> hang out with the people I have deeper relationships with, have real
> conversations, ...
> The problem, I think, is the on and on with the same people in a place
> where you are clearly visible or known to be meeting whether it is the
> common house or not. And that people have to "ask" to join. The idea that
> they have to ask, already signals an exclusive group.
> Did you ever send invitations to everyone when there was an opening? If
> you didn't, that is another signal that some people, at least, are not even
> invited to join.
> Exclusion except on the basis of interest is an arrow in the heart of a
> community.
> We had this problem when our Soup and Simple group started on Monday
> nights. Even though the group was open to anyone who wanted to sign up for
> a cook team in the rotation, only those people who could eat the food that
> the other people cooked--totally high carb--could join. Only those who
> could eat or cook on Mondays could join. Only those who wanted to accept
> the terms of the meal could join.
> Because the Monday night dinners existed, all other meals stopped. The
> people who wanted to cook cooked on Mondays. There was no core enthusiasm
> left to initiate meals at another time. It was siphoned off.
> The night chosen was also the night almost all of  our teams and the board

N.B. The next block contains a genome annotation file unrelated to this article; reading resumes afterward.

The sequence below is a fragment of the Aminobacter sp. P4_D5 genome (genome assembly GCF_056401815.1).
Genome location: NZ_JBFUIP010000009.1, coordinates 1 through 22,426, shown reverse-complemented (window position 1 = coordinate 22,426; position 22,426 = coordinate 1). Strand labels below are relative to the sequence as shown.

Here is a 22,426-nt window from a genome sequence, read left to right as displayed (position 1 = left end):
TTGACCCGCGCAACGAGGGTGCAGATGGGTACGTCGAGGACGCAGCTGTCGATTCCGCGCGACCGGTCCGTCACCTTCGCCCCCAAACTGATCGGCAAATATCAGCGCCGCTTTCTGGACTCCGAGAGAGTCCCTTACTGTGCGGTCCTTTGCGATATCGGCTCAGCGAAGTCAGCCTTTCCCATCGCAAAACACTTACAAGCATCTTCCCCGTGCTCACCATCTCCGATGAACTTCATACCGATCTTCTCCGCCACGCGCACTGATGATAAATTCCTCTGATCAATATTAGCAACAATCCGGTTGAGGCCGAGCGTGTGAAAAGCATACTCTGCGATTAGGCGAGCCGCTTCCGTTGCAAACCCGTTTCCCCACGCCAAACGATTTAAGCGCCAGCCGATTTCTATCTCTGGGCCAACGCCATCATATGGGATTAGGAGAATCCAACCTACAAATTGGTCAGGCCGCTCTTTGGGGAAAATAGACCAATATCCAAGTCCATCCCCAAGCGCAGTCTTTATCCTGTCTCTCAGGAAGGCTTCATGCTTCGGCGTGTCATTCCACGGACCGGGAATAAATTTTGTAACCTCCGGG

> meet on rotating Mondays. The meal interferes with people being on time for
> meetings, limits meeting places because the dishwasher running and the
> people talking in the kitchen make it impossible to meet in a corner of the
> dining room.
> Then the core group did unintentionally become a "cabal,"  but since they
> talked together for at least an hour every week, they talked out issues
> amongst themselves and had common understandings when they worked on teams
> and in meetings. It was like a single person trying to negotiate with a
> couple -- it's two against one. In this case 30 against a few. The group
> reinforces each other's sense of reality. Even the definitions of topic
> needing discussion.
> I had a heated conversation with a member once who insisted we had
> discussed an issue in a membership meeting and agreed to a certain action.
> "WE AGREED!" The topic had never even been on the agenda. He finally
> realized that the "community meeting" he was remembering was the Monday
> night dinner. It had become "the" community meeting for a lot of people. He
> also believed that Membership Meetings were only for actual proposals and
> decisions. Discussion should happen elsewhere. See any relationship here?
> Over time that group has been smaller and less stable. Not meeting in the
> summer. A small group in the late spring. Changing members in the winter.
> So they are less of a defined group and less of a dominate force.
> I'm sure the members of the group don't see themselves as a group or as a
> cabal but if it had continued we would have had to do something to change
> it. That doesn't mean eliminating the group but making some changes.
> Perhaps having Monday meals only from January to June, or September through
> November and Jan to May. Or Mondays in the fall and Fridays in the spring.
> Or low carb in the fall and rice, beans, bread, salad, and sugar in the
> spring.
> Sharon
> ----
> Sharon Villines
> Takoma Village Cohousing, Washington DC